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China's Crisis Offensive - EastRussia |






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The Crisis of China

About the role of China as the engine of global institutional innovation, argues Erik Berglof, director of the Institute of International Relations at the LSE

The IMF has included the yuan in the list of reserve currencies, and China is actively involved in development projects around the world. The country is increasing its influence on the global economy and gaining experience for a qualitative leap.

The Crisis of China

Eric Berglof

Director of the Institute of International Relations at LSE
Crisis offensive

The Board of Directors of the European Bank for Reconstruction and Development (EBRD) approved the application of China to join the number of shareholders of the bank. Work on the application was conducted about 10 years. Membership in the EBRD is only one manifestation of China's rapidly growing role in international financial institutions. The question now is, will China become a motor in these institutions or vice versa?

The global financial crisis has shaken the international financial architecture, taking many institutions by surprise. For example, the International Monetary Fund seeks to seriously reduce its activity. Many of the institutions, such as the EBRD and the European Investment Bank, have demonstrated the ability to respond flexibly and as a result have received expanded powers and additional capital.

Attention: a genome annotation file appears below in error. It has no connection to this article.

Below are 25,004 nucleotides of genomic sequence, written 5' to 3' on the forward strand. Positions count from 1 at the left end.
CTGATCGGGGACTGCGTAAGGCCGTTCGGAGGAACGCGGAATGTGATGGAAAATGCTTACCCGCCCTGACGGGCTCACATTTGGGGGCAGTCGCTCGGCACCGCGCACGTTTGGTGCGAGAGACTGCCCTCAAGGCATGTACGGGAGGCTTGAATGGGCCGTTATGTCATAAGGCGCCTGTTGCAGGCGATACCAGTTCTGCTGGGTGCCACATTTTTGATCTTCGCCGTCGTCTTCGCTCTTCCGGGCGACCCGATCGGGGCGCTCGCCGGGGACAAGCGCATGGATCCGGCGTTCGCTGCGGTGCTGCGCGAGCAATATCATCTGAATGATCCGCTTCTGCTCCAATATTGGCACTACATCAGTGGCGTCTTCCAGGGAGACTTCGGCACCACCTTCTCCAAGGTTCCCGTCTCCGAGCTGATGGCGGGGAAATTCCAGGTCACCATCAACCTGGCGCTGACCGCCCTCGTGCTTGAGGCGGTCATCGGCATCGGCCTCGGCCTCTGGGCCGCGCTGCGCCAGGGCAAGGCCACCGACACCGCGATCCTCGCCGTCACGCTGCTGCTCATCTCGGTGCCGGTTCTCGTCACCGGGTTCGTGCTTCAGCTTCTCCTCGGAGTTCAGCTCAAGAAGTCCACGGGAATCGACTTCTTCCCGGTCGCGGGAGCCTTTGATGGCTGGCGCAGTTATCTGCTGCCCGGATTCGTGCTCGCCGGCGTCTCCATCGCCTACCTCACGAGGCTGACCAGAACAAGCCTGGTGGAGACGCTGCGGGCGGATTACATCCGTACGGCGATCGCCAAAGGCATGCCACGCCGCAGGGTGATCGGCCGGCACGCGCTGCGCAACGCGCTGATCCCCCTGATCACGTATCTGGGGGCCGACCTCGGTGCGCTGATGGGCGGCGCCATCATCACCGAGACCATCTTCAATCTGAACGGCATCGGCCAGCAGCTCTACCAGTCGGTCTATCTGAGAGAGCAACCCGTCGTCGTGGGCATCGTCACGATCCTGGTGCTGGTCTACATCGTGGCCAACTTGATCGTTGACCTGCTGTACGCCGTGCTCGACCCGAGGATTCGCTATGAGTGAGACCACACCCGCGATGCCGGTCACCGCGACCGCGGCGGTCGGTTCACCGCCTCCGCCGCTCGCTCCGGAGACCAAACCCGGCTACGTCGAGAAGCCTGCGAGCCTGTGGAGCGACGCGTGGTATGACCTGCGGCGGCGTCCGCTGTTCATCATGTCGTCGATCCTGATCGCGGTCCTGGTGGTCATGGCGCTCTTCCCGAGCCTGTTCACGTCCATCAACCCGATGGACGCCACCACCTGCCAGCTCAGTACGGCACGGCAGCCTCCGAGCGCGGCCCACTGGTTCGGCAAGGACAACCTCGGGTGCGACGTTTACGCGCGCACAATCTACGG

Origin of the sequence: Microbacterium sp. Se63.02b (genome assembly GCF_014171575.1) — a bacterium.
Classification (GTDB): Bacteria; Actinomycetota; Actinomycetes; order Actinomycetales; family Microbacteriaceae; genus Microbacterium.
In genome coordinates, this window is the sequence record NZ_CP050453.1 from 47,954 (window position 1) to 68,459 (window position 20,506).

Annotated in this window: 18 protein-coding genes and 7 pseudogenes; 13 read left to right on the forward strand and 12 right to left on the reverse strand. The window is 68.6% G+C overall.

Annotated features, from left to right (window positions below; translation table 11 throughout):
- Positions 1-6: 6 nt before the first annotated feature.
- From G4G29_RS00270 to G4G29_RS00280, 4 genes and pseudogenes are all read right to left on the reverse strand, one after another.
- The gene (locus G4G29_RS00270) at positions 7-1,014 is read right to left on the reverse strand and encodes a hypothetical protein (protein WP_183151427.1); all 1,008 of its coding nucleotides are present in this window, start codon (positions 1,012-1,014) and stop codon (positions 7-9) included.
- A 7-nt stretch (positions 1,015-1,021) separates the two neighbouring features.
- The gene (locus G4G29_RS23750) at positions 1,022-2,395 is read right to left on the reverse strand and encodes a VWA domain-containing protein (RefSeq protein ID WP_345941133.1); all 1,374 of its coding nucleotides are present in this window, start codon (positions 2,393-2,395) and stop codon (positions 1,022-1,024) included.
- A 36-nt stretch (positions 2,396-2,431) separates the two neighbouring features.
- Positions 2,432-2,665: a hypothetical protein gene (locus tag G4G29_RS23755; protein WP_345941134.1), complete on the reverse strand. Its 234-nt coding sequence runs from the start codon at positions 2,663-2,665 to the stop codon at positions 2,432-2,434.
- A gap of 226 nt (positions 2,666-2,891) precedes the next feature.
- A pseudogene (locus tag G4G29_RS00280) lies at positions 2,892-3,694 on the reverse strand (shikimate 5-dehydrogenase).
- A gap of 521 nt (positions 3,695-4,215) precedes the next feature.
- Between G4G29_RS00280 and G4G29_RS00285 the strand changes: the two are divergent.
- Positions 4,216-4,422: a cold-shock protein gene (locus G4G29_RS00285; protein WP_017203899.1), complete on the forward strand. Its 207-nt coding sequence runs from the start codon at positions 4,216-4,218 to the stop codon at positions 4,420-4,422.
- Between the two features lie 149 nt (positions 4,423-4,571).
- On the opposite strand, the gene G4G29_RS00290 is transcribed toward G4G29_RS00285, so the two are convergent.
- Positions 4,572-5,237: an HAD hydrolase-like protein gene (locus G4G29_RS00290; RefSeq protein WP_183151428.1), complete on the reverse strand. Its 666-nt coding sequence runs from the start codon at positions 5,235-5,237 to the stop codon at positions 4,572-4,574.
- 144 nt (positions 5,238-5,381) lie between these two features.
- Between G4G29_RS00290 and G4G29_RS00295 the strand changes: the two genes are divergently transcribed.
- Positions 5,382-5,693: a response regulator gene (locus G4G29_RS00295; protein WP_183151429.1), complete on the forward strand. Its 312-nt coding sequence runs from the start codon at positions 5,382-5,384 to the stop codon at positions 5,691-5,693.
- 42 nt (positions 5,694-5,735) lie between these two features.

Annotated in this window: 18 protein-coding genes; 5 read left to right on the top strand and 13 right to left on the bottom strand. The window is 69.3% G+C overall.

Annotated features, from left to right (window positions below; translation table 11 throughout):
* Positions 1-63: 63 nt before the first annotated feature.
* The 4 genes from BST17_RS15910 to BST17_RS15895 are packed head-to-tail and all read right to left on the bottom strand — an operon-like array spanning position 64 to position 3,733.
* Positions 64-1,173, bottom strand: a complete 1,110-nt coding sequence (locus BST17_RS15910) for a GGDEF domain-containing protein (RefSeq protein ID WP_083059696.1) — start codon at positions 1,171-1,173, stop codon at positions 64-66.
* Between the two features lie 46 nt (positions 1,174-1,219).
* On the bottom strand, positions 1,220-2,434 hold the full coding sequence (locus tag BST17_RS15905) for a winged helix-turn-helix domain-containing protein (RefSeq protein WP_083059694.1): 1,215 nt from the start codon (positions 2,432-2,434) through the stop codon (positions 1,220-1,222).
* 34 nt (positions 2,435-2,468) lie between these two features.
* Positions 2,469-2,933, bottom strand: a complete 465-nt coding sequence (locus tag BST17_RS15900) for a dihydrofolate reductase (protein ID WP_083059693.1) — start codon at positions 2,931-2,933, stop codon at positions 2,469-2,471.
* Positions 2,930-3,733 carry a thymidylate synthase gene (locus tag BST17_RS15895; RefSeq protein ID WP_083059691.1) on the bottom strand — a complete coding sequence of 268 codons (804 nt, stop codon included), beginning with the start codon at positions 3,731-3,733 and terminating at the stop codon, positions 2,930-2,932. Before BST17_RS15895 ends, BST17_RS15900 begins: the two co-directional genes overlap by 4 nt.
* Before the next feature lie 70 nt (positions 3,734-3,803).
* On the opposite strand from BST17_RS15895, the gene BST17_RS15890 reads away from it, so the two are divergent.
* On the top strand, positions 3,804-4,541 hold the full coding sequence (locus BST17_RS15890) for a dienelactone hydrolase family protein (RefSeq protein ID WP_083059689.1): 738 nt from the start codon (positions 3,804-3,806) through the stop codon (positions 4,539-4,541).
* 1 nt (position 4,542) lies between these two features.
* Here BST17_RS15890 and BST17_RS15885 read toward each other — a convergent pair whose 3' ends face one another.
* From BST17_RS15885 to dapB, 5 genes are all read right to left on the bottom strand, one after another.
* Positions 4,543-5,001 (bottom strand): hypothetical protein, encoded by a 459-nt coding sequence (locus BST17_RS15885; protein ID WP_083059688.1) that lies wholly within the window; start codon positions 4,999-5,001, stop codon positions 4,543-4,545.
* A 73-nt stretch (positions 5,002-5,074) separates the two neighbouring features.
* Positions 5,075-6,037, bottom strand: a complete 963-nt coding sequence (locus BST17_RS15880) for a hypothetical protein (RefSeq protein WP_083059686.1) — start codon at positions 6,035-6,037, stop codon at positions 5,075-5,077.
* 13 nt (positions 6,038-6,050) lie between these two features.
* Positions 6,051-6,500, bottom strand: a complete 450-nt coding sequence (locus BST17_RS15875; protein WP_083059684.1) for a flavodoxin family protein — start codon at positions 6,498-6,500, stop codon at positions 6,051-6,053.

The crisis also undermined the legitimacy of the G-7, uniting the countries that became a source of problems, while simultaneously giving fresh strength to the G-20. Against these transformations, China has been able to expand its global influence, and it is determined to use it, despite the resistance of individual countries. For example, China plans to use its G20 presidency in 2016 to advance an ambitious agenda.

China is a member of many institutions, including some regional players, such as the African Development Bank (ADB) and the Inter-American Development Bank (IDB). With their help, he deepens his external relations, in particular through joint investments in projects around the world. For example, last year China significantly expanded its cooperation with ADB by creating the "Africa: Growing Together" fund of $ 2 billion.

Similarly, Chinese public welfare funds have become important anchor investors in investment mechanisms created by both the International Finance Corporation of the World Bank and the EBRD to attract long-term institutional capital to their projects. One of these funds, SAFE, is now the only investor in such an EBRD mechanism, despite the fact that China has not yet formally joined this organization.

Copying institutions

China is also creating new institutions. The establishment of the Asian Infrastructure Investment Bank (AIIB) fell into the headlines of world news this year, not only because of active opposition from the United States, but also because countries such as the United Kingdom and Germany still joined it. China also played a key role in setting up a New Development Bank (NBR) with its BRICS partners, whose headquarters are located in Shanghai.